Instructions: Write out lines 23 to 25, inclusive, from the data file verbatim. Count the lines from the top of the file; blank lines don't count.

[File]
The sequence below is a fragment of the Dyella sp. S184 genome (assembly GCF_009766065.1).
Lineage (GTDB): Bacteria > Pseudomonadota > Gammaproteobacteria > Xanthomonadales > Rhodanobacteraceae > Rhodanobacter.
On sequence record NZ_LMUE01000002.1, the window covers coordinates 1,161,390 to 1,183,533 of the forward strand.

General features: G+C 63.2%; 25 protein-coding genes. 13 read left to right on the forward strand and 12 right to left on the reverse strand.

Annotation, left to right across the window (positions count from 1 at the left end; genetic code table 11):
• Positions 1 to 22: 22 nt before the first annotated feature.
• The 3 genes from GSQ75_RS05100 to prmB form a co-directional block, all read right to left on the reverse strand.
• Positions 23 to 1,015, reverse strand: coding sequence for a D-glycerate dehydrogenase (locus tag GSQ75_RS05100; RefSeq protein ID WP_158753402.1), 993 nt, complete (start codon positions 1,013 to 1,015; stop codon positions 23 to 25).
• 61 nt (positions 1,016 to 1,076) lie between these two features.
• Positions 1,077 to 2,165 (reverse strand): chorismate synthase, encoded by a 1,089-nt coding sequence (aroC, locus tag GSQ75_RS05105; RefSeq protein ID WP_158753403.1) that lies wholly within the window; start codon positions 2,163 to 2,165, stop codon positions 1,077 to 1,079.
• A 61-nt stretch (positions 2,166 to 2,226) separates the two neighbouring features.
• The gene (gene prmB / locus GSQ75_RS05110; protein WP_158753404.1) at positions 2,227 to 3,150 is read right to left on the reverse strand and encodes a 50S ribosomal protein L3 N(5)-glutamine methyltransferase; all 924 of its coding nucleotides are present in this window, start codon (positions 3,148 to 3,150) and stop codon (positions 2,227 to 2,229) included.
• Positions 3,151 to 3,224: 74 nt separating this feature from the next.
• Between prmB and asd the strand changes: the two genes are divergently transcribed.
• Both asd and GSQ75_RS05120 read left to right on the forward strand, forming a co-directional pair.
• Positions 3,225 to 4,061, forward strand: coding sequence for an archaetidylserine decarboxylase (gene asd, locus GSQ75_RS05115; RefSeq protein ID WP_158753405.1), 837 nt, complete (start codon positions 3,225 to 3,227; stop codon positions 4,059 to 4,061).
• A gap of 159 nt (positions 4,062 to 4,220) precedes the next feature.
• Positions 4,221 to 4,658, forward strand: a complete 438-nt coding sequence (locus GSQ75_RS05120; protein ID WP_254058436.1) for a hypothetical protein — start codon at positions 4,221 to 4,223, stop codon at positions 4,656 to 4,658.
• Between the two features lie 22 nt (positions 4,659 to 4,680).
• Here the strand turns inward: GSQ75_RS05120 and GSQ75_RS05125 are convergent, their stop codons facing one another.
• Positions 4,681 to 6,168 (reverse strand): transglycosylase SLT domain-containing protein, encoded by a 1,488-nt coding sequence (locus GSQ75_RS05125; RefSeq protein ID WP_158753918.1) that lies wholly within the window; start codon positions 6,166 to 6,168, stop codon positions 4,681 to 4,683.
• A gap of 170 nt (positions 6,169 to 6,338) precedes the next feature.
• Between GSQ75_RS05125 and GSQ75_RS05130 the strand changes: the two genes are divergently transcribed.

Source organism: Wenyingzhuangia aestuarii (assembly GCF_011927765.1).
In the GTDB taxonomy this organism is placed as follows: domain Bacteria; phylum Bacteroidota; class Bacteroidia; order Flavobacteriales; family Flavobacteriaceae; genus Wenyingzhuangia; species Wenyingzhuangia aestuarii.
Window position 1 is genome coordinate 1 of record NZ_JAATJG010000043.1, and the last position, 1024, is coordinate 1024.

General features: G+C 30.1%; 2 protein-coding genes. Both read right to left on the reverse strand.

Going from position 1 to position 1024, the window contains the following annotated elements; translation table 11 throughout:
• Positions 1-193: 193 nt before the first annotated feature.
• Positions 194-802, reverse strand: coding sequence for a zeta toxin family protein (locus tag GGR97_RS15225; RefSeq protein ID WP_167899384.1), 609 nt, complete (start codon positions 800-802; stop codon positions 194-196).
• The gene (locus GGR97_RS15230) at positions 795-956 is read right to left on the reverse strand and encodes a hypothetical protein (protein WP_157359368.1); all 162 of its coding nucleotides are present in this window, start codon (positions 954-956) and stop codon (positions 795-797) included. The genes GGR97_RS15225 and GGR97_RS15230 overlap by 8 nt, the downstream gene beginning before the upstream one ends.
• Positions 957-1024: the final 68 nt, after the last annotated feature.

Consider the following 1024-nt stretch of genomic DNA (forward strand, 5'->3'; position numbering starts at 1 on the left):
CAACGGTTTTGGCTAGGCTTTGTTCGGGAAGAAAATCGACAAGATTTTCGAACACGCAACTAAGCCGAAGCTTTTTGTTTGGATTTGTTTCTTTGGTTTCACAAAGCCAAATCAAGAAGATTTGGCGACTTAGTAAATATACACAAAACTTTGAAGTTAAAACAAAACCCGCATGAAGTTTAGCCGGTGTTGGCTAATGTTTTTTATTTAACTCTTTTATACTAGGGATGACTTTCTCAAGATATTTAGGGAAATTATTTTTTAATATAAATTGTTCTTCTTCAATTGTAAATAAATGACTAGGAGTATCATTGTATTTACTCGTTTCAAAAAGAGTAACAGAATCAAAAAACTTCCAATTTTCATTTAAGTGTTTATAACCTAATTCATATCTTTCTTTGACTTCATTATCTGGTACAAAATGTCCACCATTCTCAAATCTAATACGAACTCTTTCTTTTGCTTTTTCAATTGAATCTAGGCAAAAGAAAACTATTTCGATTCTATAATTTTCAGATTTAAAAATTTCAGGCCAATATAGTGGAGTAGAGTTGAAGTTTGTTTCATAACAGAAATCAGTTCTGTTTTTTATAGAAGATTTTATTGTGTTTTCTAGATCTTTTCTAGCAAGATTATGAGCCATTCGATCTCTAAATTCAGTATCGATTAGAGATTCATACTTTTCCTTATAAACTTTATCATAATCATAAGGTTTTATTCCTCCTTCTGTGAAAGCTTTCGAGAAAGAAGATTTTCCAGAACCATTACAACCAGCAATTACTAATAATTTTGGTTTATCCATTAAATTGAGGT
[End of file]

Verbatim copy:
• Between GSQ75_RS05125 and GSQ75_RS05130 the strand changes: the two genes are divergently transcribed.

Source organism: Wenyingzhuangia aestuarii (assembly GCF_011927765.1).
In the GTDB taxonomy this organism is placed as follows: domain Bacteria; phylum Bacteroidota; class Bacteroidia; order Flavobacteriales; family Flavobacteriaceae; genus Wenyingzhuangia; species Wenyingzhuangia aestuarii.